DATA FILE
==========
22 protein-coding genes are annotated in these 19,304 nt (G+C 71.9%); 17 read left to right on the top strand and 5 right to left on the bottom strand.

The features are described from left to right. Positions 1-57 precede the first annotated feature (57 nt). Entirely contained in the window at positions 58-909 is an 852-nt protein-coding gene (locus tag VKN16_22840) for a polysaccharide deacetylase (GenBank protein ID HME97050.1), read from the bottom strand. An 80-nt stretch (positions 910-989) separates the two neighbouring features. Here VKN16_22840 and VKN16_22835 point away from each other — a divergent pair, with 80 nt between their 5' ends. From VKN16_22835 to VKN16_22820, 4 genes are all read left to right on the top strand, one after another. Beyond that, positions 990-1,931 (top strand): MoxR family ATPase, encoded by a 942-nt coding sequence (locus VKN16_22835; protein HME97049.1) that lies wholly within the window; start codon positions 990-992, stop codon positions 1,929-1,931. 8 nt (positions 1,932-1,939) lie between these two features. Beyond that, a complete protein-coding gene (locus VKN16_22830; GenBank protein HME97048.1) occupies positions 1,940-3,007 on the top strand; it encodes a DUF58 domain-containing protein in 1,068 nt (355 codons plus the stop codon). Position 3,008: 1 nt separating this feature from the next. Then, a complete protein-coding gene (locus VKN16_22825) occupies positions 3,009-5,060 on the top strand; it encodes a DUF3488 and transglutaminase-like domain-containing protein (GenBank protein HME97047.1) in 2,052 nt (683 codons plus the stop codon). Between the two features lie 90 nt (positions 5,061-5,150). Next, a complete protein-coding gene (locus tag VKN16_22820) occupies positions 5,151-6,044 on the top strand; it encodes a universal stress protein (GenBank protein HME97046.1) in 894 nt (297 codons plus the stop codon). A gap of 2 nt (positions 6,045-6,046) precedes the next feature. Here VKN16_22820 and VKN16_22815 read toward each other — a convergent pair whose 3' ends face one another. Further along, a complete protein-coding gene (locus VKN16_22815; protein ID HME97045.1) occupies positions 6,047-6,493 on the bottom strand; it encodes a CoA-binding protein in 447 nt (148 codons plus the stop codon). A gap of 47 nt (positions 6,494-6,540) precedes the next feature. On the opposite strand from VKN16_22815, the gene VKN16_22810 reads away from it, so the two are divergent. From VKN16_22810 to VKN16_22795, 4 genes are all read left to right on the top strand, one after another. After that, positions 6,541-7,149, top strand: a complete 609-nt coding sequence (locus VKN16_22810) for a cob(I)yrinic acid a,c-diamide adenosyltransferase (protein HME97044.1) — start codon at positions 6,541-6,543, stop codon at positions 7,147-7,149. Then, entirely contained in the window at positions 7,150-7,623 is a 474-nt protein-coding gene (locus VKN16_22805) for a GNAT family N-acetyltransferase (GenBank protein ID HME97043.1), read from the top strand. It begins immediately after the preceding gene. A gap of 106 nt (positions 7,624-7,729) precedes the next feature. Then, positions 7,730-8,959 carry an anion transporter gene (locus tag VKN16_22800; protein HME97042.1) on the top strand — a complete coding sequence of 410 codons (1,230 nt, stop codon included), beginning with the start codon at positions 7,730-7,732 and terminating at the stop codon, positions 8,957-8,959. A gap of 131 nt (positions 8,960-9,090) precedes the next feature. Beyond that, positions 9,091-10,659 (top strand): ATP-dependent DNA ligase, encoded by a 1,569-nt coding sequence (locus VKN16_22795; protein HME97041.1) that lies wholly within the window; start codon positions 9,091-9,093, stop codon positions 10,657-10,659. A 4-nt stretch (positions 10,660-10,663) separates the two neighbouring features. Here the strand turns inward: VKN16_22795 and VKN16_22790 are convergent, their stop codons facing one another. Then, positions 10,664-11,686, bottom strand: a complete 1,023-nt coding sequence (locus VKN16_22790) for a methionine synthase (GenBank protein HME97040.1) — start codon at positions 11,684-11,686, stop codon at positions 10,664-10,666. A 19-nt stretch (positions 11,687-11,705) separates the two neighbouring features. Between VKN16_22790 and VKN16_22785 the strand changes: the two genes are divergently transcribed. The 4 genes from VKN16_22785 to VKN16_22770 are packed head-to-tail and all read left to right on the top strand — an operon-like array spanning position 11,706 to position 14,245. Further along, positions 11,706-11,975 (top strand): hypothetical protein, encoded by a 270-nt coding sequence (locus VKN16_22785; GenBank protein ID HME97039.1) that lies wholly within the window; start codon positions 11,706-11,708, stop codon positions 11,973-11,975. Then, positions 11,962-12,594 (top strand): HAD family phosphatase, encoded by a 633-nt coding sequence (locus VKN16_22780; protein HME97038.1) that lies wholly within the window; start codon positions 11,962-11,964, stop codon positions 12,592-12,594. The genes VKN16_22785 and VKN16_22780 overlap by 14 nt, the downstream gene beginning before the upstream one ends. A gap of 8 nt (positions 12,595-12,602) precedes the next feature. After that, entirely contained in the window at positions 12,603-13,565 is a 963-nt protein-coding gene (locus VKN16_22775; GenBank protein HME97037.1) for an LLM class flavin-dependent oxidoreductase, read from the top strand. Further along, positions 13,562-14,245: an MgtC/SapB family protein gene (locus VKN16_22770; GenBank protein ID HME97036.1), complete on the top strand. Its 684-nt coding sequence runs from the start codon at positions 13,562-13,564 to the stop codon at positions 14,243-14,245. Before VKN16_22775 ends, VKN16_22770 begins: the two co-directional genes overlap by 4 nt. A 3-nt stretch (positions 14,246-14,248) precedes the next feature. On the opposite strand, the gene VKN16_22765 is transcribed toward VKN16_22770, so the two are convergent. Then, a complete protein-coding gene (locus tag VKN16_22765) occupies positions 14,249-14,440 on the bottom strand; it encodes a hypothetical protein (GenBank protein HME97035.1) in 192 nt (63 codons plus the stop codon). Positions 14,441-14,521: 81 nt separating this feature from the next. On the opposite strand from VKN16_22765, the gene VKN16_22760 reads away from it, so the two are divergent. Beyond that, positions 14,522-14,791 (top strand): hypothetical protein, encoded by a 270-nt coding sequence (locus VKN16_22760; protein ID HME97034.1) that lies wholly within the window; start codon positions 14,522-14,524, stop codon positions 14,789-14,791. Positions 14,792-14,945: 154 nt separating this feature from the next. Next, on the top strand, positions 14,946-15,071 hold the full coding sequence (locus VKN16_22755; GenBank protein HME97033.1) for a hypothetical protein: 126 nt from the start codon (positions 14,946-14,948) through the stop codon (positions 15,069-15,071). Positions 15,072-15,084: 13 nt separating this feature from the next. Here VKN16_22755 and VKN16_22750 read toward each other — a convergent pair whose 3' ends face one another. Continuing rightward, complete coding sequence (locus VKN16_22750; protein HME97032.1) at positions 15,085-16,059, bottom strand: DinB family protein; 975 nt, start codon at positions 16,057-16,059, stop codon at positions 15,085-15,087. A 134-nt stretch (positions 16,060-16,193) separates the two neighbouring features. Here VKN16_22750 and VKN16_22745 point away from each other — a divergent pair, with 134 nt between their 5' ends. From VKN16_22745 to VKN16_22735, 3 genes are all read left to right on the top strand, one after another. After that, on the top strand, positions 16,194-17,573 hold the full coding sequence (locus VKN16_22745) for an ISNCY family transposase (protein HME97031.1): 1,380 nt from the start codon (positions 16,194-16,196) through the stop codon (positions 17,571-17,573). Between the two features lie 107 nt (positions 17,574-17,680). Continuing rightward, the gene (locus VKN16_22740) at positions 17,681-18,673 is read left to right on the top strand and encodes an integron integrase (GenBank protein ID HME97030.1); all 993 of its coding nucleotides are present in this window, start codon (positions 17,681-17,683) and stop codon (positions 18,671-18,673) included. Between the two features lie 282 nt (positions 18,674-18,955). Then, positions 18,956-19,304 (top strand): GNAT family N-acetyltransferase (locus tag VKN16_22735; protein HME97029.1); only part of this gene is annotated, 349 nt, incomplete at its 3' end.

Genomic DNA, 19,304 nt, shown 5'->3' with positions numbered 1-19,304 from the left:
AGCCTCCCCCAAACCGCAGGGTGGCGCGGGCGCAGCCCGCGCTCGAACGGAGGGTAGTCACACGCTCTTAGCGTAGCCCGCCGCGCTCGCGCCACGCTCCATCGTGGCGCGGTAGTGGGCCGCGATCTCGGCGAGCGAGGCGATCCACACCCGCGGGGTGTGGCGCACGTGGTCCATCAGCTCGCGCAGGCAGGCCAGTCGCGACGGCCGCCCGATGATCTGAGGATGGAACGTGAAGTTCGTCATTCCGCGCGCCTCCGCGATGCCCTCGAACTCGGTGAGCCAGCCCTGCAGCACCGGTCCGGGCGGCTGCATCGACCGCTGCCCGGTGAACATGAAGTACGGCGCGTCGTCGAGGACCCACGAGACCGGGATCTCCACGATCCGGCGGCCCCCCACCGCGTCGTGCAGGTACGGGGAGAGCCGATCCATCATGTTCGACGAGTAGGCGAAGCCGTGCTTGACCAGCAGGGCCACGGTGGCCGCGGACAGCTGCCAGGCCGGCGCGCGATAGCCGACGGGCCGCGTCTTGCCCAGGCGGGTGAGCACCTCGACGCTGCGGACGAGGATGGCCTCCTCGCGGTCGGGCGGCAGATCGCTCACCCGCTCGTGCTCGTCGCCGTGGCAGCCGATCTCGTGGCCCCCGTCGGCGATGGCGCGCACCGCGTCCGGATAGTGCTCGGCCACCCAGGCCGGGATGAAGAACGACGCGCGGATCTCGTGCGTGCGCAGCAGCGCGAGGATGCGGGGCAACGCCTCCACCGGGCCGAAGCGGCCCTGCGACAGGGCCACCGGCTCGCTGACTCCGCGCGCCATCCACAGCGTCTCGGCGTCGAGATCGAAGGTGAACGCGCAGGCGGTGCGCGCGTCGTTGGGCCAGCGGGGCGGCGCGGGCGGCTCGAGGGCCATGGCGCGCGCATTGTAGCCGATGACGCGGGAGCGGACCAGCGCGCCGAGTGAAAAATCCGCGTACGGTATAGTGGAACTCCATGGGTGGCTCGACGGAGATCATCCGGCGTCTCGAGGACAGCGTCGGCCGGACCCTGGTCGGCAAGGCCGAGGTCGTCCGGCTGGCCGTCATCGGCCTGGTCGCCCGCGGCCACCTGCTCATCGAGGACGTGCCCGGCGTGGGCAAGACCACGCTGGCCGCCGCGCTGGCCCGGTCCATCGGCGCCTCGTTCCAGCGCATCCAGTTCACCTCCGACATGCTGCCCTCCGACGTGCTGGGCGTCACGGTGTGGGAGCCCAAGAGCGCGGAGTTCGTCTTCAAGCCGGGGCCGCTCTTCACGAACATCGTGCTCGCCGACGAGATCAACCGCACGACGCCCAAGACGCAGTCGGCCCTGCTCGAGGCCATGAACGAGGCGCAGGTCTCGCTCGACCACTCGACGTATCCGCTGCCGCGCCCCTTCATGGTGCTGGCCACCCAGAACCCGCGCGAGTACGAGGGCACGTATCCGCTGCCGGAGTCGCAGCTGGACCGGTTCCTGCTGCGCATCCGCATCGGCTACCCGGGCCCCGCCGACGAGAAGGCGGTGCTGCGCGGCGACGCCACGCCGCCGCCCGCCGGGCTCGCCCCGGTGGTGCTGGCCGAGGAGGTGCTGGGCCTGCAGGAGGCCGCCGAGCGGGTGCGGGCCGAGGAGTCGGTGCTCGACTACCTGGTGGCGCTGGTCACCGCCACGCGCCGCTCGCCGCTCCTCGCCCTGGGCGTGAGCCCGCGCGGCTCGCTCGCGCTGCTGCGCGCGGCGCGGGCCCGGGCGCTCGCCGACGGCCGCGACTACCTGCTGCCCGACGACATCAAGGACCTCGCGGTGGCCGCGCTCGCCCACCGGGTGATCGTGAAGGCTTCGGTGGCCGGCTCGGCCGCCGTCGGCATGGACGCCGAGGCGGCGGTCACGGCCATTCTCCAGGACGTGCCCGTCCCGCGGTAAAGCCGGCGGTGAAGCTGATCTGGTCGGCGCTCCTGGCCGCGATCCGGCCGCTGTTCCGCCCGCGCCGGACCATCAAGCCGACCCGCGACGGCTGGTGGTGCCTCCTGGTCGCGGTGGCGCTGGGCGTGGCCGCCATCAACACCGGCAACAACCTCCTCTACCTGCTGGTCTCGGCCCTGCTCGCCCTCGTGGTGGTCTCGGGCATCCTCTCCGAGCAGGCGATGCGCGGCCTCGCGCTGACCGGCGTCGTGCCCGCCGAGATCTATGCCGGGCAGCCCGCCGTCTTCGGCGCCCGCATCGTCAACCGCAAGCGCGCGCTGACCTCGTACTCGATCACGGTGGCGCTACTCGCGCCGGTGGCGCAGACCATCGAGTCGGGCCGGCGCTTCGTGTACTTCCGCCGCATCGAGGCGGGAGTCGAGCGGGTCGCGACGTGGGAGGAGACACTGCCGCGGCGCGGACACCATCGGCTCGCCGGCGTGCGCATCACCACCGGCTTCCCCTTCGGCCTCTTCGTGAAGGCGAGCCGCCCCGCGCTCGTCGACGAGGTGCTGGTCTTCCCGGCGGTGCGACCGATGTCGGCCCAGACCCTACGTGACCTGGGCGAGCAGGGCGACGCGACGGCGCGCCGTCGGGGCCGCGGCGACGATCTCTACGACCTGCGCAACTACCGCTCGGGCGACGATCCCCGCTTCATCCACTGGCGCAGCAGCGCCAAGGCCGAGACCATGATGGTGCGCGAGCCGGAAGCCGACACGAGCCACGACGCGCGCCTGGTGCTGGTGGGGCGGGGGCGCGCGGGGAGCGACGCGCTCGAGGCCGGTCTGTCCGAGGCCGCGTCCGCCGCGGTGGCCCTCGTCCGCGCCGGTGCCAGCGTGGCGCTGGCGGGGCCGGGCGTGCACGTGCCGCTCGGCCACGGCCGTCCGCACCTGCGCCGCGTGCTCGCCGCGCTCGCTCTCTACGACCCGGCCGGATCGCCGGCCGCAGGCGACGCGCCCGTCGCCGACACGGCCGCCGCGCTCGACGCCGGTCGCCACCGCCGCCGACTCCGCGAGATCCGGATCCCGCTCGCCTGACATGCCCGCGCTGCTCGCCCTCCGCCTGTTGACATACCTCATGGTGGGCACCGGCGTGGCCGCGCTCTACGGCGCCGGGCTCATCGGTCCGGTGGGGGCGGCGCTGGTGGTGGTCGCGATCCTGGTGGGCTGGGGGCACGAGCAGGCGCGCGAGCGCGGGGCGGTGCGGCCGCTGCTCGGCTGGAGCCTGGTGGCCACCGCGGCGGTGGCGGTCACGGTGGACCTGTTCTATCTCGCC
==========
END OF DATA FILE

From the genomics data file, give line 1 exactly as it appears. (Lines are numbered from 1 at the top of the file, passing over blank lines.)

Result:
22 protein-coding genes are annotated in these 19,304 nt (G+C 71.9%); 17 read left to right on the top strand and 5 right to left on the bottom strand.